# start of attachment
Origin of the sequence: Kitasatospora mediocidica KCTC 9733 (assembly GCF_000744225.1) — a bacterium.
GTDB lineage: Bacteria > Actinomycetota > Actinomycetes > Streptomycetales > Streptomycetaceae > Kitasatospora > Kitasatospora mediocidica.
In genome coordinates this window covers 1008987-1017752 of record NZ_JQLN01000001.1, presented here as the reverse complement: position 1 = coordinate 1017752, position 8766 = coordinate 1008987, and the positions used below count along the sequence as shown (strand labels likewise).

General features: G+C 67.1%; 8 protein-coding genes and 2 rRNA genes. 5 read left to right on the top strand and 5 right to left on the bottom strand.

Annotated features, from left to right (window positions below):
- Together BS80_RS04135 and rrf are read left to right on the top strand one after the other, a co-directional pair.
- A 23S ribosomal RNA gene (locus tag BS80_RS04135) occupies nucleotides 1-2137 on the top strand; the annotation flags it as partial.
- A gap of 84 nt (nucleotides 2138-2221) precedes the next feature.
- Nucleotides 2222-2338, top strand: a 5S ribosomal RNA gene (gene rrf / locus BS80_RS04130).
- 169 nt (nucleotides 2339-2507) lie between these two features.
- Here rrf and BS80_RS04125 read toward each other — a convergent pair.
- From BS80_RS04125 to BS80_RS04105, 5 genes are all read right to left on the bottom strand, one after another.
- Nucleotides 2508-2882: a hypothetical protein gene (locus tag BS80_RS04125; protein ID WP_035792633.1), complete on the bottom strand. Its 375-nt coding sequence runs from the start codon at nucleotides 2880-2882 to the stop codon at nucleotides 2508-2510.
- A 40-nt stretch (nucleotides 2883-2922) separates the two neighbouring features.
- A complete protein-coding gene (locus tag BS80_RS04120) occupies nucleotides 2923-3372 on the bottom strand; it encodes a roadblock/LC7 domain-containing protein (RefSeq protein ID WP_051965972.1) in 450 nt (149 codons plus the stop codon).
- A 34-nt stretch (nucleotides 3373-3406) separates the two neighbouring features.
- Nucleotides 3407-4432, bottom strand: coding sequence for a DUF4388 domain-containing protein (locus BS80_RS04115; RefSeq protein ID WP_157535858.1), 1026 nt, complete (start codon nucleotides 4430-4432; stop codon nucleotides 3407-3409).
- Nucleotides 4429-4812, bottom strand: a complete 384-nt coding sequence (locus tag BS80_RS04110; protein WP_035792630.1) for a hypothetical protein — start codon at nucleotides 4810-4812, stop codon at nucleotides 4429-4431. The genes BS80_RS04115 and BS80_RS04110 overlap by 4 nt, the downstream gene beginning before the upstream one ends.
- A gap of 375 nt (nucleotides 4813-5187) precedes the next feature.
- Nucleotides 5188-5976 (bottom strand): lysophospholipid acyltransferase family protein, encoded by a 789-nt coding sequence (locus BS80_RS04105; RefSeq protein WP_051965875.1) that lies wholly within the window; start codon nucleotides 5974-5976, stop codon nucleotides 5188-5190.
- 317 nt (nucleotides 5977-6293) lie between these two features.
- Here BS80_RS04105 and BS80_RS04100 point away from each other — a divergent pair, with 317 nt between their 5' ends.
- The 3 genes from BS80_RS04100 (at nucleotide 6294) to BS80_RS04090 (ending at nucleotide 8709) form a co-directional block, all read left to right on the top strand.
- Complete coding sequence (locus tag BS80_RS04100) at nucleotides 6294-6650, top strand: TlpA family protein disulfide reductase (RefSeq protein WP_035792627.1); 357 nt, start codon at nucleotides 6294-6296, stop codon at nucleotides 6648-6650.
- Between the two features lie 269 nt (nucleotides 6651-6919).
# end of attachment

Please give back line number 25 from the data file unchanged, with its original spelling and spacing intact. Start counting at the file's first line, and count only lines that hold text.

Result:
- Between the two features lie 269 nt (nucleotides 6651-6919).